TORONTO (Reuters) - Virgin Atlantic Airlines is looking at both Vancouver and Nairobi as potential new routes but is disappointed at the slow progress made with flights to India, the carrier's chairman, Richard Branson, said.
"I would be very surprised if we are not flying to Vancouver withinn three years," he told journalists during the first Virgin flight from London-Gatwick to Toronto on Tuesday.
Branson said he was frustrated by the lack of progress on flights to India, where the carrier has been unable to expand operations as expected following its code share agreement with Air India.
He said the situation was "very stupid, very sad", and it meant there was a loss of business for India, for trade and passengers between India and the UK.
Branson said he had spoken to the Indian deputy prime minister and had also sent him a letter on the subject.
"There is very strong passenger demand from the UK to India...you could fly three 747s a day to both Delhi and Mumbai to meet demand, which is underlined by 40 percent of UK-to-India traffic going through third countries," he said.
Over the last eight years capacity to and from New York (to Britain) has gone up two to three times whilst to India it has remained unchanged, he added.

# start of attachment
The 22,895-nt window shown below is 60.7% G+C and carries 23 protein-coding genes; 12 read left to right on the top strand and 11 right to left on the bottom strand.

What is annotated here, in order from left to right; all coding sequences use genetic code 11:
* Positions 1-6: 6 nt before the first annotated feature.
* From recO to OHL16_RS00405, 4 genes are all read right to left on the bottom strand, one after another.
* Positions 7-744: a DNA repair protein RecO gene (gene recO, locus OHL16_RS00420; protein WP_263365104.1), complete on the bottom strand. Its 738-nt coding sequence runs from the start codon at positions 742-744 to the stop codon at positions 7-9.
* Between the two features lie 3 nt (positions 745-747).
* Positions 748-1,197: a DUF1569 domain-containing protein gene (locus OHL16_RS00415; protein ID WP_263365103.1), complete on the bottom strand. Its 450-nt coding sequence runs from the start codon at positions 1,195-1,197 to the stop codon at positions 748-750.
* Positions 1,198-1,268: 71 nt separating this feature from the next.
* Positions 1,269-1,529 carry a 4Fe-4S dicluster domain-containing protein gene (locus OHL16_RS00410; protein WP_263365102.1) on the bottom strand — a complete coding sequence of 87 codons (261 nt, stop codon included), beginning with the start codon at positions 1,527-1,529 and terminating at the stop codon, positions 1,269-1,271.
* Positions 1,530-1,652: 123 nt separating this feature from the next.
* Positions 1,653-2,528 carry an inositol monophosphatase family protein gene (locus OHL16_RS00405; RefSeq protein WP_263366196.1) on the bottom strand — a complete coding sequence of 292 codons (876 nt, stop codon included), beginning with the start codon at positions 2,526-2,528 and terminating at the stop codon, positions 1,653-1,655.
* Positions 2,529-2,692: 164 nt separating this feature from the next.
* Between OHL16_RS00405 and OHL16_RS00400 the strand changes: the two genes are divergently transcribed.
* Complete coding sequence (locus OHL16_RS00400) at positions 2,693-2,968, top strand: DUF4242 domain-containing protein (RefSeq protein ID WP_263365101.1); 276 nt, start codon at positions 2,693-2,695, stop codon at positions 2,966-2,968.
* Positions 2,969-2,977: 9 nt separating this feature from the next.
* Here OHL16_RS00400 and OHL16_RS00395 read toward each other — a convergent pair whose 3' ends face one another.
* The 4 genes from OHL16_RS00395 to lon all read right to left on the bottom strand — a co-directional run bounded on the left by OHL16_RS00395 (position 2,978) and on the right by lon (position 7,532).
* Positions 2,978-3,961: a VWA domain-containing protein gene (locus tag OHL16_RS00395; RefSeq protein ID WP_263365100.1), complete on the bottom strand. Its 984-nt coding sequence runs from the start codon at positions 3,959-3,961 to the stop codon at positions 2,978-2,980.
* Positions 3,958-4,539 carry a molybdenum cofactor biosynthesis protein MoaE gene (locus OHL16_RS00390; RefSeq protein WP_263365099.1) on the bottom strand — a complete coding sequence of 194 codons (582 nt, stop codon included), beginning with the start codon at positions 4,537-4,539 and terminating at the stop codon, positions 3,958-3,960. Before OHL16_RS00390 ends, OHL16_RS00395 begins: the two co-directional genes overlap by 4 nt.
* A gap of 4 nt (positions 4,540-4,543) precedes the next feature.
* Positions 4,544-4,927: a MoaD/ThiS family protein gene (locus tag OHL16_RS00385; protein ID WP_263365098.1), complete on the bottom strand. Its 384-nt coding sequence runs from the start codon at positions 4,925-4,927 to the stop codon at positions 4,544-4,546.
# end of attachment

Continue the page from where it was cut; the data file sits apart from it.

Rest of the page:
Branson also said that Kenya was high on his list as a destination and there is "a huge potential in Africa."
The carrier begins flights to Lagos from London on July 16 and already flies to both Johannesburg and Cape Town.
It is also looking at other destinations such as Dubai, Singapore and Bangkok, he added.
Virgin Atlantic is due to take delivery of five Boeing 747-400s this year and eight Airbus A340-600s starting in 2002.
Asked whether the airline might consider acquiring freighters, he said, "We wouldn't rule it out, we're opportunistic," although the freight market has recently weakened more than expected.
A freighter operation to Shanghai could be considered because there is good two way business and ideally this would return to the UK via the Middle East, Virgin director or cargo, John Lloyd said. "But it is not the right time at the moment," he said.
The aircraft could be leased or might be operated as a joint venture "but all options were open at this stage," Lloyd added.
On cargo cooperation with Singapore Airlines, which has a 49-percent stake in Virgin Atlantic, Lloyd said it was taking a bit longer than expected, but there were now more contacts and progress on working together, including in the IT and cargo handling sectors was being made.
Virgin Atlantic business "has three elements-- business and economy (passengers) and freight... if anyone of them fails, we could plunge into huge losses," Branson said.